Alfred Edward Housman

(26 March 1859 – 30 April 1936 / Worcestershire)

Alfred Edward Housman Poems

81. Hughley Steeple 1/3/2003
82. Look Not In My Eyes, For Fear 1/3/2003
83. On Moonlit Heath And Lonesome Bank 1/3/2003
84. The Chestnut Casts His Flambeaux 1/3/2003
85. The Day Of Battle 1/3/2003
86. Tell Me Not Here, It Needs Not Saying 1/3/2003
87. Others, I Am Not The First 1/3/2003
88. Ho, Everyone That Thirsteth 1/3/2003
89. Stars 1/3/2003
90. Oh, When I Was In Love With You 1/3/2003
91. The Laws Of God, The Laws Of Man 1/3/2003
92. In My Own Shire, If I Was Sad 1/3/2003
93. If By Chance Your Eye Offend You 1/3/2003
94. Far In A Western Brookland 1/3/2003
95. I Hoed And Trenched And Weeded 1/3/2003
96. 1887 1/3/2003
97. If Truth In Hearts That Perish 1/3/2003
98. Bredon Hill 1/3/2003
99. Epitaph On An Army Of Mercenaries 1/3/2003
100. With Rue My Heart Is Laden 1/3/2003
101. Eight O'Clock 1/3/2003
102. Diffugere Nives 1/3/2003
103. Could Man Be Drunk Forever 1/3/2003
104. Farewell To Barn And Stack And Tree 1/3/2003
105. From Far, From Eve And Morning 1/3/2003
106. You Smile Upon Your Friend To-Day 1/3/2003
107. Terence, This Is Stupid Stuff 1/3/2003
108. Is My Team Ploughing 1/3/2003
109. Into My Heart An Air That Kills 1/3/2003
110. When I Was One-And-Twenty 1/3/2003
111. Loveliest Of Trees, The Cherry Now 1/3/2003
112. The Carpenter's Son 1/3/2003
113. Along The Field As We Came By 12/31/2002
114. Be Still, My Soul, Be Still 1/3/2003
115. To An Athlete Dying Young 1/3/2003
116. Here Dead We Lie 12/24/2003

Comments about Alfred Edward Housman

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  • Ted G (6/24/2018 8:58:00 AM)

    Not a poetry related question, but possibly someone here can help me. I seem to remember reading a short bit by Housman about seeing tears in his father's eyes for the first time upon seeing the black bordered newspaper the day Queen Victoria died. Am I attributing my memory to the wrong author?

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  • Ian K (7/23/2017 12:43:00 PM)

    The master of melancholy! Housman was in fact a rather embittered but brilliant academic and a homosexual at a time when it was not only illegal but something that had for most to remain repressed. I suppose therefore that this informs all his work and is fairly obvious, in hindsight, in some of the poems at least.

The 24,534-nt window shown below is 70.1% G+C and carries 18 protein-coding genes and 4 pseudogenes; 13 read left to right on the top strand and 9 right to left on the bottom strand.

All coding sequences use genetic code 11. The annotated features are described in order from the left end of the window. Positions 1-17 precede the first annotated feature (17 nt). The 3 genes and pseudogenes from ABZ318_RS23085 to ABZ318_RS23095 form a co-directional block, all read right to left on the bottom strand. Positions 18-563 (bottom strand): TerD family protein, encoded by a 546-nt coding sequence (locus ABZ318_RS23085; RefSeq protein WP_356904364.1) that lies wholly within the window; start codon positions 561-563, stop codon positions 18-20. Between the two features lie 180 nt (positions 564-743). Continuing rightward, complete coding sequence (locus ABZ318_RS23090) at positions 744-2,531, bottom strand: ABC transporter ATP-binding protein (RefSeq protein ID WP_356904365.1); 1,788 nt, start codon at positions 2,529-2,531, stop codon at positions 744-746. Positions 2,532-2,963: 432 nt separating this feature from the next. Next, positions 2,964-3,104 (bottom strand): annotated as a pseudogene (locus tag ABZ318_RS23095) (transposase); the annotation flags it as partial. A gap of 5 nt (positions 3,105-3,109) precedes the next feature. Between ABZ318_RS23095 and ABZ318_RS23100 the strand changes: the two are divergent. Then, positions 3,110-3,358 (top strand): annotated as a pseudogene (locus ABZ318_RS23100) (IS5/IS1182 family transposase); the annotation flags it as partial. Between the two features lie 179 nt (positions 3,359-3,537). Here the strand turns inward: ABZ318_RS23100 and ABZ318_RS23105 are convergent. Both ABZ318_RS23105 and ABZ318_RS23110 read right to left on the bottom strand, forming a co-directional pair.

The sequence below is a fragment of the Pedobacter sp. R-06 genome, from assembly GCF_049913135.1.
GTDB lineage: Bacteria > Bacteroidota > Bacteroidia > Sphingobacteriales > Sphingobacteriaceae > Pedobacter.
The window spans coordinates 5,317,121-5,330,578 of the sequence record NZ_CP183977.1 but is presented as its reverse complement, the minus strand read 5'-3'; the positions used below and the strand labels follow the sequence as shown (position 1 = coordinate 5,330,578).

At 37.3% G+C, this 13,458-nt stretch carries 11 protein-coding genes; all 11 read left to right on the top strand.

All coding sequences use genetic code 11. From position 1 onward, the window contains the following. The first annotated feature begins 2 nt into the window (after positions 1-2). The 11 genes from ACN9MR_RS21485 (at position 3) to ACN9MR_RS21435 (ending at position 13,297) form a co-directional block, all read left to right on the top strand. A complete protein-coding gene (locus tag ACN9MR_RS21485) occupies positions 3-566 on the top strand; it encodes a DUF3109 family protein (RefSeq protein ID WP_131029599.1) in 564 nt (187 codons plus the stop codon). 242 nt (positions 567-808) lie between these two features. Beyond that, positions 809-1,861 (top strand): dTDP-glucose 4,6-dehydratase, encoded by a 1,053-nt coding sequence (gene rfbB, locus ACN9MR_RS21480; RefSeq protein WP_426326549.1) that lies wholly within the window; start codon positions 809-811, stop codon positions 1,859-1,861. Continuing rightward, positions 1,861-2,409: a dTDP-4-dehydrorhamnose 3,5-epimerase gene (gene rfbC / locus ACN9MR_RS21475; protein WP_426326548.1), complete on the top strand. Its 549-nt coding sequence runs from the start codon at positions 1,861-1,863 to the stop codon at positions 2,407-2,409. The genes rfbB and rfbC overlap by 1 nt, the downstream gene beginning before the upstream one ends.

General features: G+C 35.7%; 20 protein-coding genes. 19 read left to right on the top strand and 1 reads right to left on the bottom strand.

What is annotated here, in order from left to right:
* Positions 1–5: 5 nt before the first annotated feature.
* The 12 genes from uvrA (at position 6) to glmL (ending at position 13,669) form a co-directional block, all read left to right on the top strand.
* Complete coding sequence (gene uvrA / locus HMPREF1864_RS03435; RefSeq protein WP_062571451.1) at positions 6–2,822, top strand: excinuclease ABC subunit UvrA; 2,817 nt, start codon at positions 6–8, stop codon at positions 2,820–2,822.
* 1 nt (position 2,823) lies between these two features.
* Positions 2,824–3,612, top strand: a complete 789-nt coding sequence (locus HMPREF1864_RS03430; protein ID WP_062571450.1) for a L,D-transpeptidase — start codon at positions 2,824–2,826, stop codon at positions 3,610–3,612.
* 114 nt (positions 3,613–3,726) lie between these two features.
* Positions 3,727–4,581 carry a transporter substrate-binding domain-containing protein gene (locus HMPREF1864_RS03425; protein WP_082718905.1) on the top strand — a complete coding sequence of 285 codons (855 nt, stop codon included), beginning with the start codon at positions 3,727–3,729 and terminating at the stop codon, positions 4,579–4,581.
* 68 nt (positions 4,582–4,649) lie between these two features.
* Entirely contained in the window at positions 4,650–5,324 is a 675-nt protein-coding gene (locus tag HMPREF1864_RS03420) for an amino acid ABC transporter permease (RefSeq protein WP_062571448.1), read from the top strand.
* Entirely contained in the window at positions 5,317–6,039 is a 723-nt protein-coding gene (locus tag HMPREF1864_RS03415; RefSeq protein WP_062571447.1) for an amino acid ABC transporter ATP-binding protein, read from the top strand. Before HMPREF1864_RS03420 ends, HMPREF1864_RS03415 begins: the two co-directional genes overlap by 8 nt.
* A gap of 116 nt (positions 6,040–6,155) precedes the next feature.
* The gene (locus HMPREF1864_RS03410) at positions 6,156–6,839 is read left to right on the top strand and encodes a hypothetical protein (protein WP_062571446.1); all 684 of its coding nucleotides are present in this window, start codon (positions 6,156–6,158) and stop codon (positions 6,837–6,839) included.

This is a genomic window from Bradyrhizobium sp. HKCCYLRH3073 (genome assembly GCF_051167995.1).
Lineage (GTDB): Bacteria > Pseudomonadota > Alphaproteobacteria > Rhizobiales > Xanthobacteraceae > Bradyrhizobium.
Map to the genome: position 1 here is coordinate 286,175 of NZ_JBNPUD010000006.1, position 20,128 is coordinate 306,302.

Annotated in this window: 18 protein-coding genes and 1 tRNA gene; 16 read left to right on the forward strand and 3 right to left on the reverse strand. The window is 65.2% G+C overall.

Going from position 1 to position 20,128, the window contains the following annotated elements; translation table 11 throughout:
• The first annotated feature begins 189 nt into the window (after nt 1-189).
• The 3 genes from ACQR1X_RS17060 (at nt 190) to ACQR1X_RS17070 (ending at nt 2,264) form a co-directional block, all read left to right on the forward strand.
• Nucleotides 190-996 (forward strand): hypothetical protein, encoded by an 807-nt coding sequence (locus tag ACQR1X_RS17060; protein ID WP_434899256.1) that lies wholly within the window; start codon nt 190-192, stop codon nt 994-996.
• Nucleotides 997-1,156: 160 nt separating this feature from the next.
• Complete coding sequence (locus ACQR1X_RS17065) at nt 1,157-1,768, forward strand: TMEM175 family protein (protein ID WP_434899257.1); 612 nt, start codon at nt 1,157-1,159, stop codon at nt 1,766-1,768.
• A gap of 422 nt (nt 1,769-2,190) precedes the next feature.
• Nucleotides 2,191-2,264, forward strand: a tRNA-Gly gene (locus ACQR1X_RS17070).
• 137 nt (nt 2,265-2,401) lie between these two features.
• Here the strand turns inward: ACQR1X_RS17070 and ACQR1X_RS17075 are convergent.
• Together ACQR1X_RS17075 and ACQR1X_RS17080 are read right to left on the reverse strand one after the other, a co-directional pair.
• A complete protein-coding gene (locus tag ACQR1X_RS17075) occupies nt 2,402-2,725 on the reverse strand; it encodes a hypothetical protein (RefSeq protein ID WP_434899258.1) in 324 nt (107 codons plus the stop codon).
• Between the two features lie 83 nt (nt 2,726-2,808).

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  • Jeanann Kerr (8/13/2013 8:19:00 PM)

    Does anyone know the title of Housman's poem cited in The Walkabout? It is a lovely poem but I can't find it in Bartlett's. Thanks. Ms. Kerr

    14 person liked.
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  • Sankaran Ayya Sankaran Ayya (2/2/2012 7:31:00 AM)

    poetry should appeal to emotions rather than to the intellect
    Housman's golden words, poetry writers should appreciate and follow
    as cardinal principle
    --KAVIN CHARALAN

    23 person liked.
    18 person did not like.
  • Mark Adams (1/9/2012 6:05:00 PM)

    From a biography I read on Housman (I sorry I don't recall the title or author) , Housman was believed to have possibly been homosexual, and was suspected by some family members as being so. If this was truly the case, I believe it may put different light on the point of few of some of his poems.

    9 person liked.
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  • Maria Gough (9/26/2006 11:41:00 AM)

    Thank you for your daily poem!

    22 person liked.
    14 person did not like.
  • Richard Stivelman (6/17/2006 1:30:00 PM)

    Thanks for all the Housman. I believe, however, that you have a 'typo' in the poem 'Look Not In my Eyes'. I believe it shoud read '...for fear they (not 'thy') mirror true...'
    Best
    Dick Stivelman

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  • Artie Thayer (10/4/2003 6:16:00 AM)

    Thank you for making this poem available. In the movie, Out of Africa, Karen Blitzen reads from a book of poems. The title is partially obliterated, but I could see Hous... and assumed Houseman. I was able to find it on your site. What a fine poem. Thanks again. - artie

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Best Poem of Alfred Edward Housman

Along The Field As We Came By

ALONG the field as we came by
A year ago, my love and I,
The aspen over stile and stone
Was talking to itself alone.
‘Oh who are these that kiss and pass?
A country lover and his lass;
Two lovers looking to be wed;
And time shall put them both to bed,
But she shall lie with earth above,
And he beside another love.’

And sure enough beneath the tree
There walks another love with me,
And overhead the aspen heaves
Its rainy-sounding silver leaves;
And I spell nothing in their stir,
But now perhaps they speak ...

Read the full of Along The Field As We Came By

Reveille

Wake: the silver dusk returning
Up the beach of darkness brims,
And the ship of sunrise burning
Strands upon the eastern rims.

Wake: the vaulted shadow shatters,
Trampled to the floor it spanned,
And the tent of night in tatters
Straws the sky-pavilioned land.

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